A vintage of a different kind

Taylor Fladgate 2000 Late Bottled VintageSolera Cream Montilla Moriles
Wine blogs, even beer blogs, have found their place on the Internet. Where, I ask, are the port posts and sherry sites?

As a real wine fanatic, it can be hard to devote some attention to the grapes that are vinified into a higher alcoholic concoction. The grapes used to make fortified wine are usually riper and make the resulting cuvée sweeter and headier, often due to the addition of brandy or some other spirit. It's not an everyday uncorking, at least not for me.

The two fortified wines pictured above have routinely found a way into my glass over the course of the last year. They are Taylor Fladgate 2000 Late Bottled Vintage and the non-vintage Solera Cream Montilla Moriles, a sherry, respectively. The port is, of course, Portuguese, while the sherry, also known as Montilla Moriles, is from Spain.

I find it amusing that the reason I embrace the Fladgate port so much is because it reminds me of my favourite red wines -- rich and velvety with a palpable tannic astringency. At dessert, this is not a cloying overly sweet drink. I think of it more as a touchy-feely espresso to cap off a meal. A hint of bitterness nestled in a smooth and luxuriant package. 20%.

If the Fladgate appeals to me because of its kinship with wine, the Alvear turns me on for exactly the opposite reason. This stuff is like liquified dessert. Crème brulée in a bottle. If you've ever had Canasta, it is a bit like that but more refined. It's got eau-de-vie in it! Ultimately the cream is superbly balanced making this a real treat to savour. 18%.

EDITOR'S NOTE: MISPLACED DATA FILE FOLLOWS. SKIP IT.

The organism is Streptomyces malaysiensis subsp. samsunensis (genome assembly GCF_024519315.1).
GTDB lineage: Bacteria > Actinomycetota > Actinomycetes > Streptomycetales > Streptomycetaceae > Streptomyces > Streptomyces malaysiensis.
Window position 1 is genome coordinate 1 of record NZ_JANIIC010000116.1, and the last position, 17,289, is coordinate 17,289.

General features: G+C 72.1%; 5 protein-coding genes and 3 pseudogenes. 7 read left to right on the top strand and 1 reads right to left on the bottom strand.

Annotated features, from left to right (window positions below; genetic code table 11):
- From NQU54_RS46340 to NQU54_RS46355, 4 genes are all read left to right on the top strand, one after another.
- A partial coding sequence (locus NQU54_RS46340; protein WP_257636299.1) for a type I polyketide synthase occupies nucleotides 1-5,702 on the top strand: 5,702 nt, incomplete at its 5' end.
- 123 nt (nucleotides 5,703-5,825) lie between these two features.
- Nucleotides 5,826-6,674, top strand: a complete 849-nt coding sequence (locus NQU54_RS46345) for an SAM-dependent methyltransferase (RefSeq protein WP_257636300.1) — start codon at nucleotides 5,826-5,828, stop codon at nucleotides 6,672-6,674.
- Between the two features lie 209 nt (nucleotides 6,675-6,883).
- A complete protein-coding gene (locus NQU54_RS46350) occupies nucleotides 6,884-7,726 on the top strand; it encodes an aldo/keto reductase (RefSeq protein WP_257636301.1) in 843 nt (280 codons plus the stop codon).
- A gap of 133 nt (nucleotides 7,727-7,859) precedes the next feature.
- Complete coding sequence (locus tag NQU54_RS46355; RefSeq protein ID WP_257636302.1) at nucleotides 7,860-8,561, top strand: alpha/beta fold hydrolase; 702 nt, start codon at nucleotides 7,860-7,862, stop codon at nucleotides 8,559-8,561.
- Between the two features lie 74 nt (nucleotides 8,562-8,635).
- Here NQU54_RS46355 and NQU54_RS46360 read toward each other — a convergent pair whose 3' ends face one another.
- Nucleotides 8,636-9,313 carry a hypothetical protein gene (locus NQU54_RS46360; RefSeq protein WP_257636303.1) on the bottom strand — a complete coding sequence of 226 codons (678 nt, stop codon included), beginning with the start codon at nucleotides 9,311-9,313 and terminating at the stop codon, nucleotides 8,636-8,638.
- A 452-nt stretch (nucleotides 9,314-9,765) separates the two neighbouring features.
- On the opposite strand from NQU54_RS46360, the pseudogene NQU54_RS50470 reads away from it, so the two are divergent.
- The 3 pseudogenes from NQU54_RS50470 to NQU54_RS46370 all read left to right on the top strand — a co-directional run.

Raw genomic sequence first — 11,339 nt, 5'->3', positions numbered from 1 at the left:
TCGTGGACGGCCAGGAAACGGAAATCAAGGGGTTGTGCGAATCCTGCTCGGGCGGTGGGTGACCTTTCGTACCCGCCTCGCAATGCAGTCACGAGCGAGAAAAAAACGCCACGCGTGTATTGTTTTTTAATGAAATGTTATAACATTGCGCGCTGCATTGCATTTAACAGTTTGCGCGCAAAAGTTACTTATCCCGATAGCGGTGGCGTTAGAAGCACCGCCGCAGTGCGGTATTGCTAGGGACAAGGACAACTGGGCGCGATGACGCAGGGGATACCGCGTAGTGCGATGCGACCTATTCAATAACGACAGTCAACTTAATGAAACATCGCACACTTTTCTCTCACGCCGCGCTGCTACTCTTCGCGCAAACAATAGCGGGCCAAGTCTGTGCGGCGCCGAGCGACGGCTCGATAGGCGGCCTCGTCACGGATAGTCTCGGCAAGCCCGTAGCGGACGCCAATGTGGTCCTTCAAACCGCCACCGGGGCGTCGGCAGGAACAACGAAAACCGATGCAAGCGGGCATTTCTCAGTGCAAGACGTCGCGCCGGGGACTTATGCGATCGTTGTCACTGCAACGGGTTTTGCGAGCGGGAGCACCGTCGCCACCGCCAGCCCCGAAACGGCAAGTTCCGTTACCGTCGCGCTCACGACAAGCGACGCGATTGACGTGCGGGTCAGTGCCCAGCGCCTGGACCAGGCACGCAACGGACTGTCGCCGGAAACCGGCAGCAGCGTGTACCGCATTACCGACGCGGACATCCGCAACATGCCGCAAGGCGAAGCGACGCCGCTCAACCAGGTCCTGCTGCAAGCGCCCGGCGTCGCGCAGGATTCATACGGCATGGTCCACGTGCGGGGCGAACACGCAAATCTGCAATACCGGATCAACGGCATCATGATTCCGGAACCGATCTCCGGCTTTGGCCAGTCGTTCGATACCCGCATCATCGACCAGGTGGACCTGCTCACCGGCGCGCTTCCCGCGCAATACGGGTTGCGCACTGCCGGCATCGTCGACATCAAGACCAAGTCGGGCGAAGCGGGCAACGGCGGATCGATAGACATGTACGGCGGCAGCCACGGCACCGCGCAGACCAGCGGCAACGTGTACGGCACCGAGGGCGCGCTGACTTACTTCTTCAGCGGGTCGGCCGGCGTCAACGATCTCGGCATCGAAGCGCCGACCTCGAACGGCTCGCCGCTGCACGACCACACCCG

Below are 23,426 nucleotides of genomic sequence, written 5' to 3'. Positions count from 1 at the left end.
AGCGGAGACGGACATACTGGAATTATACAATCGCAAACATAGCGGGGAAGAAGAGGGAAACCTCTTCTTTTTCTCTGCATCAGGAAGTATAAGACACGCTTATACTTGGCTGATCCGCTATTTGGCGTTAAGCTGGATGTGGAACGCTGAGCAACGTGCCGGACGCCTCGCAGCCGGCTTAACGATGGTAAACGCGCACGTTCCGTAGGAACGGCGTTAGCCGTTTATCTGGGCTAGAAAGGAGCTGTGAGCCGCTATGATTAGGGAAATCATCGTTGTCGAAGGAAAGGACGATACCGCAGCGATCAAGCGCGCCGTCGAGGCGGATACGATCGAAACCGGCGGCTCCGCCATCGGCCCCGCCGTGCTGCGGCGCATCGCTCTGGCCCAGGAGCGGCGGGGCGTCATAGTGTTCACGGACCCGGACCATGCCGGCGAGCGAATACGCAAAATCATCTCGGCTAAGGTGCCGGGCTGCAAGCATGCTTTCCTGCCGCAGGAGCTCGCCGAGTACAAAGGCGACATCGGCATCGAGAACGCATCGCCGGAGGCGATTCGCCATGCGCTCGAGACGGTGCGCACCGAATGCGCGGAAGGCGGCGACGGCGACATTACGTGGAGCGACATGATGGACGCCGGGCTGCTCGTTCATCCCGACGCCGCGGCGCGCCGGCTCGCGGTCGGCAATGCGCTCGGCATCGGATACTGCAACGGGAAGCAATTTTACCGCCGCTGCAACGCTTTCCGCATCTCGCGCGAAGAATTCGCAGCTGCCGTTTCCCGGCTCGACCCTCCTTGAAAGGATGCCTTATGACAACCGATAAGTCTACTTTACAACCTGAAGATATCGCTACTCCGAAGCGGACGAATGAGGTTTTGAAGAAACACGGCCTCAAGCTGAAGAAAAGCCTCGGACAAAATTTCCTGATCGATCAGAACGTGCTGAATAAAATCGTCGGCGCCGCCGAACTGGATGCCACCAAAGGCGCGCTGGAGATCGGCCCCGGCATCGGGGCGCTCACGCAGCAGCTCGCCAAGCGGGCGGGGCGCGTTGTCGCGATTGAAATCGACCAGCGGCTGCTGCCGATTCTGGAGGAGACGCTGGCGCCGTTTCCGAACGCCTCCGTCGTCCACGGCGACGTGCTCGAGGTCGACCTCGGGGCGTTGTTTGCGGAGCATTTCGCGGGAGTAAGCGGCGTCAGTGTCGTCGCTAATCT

Tomorrow's news today! French tennis stylist Amélie Mauresmo reduces Belgian mighty mouse to a FORTIFIED WHINE...

In Saturday's women's final at the Australian Open, Mauresmo outclassed and outpaced the talented but ultimately feeble Justine Henin-Hardenne, giving up only 1 game in 52 minutes. Pummelled by fantastic shotmaking and a wicked and unyeilding top spin, Henin-Hardenne redefined the Belgian waffle by retiring -- an unprecendented move during a Grand Slam final in the modern era -- for apparently unknown reasons. It seems she was a tad out of breath. Or perhaps knowing that she could not win the title was enough to make her sufficiently sick and throw in the towel only four games shy of match completion. At least when Belgian countrywoman Kim Clijsters faced Mauresmo in the semis, she had the decency to roll an ankle for the crowd.

So concludes this wineblog's coverage of the start of the 2006 tennis season. Since Nicolas Kiefer lost his semifinal match, I join the rest of the free world and move to football this weekend. Amélie, you deserved to win this title and your first Grand Slam trophy. Congrats, and enjoy that 1937 Château d'Yquem!

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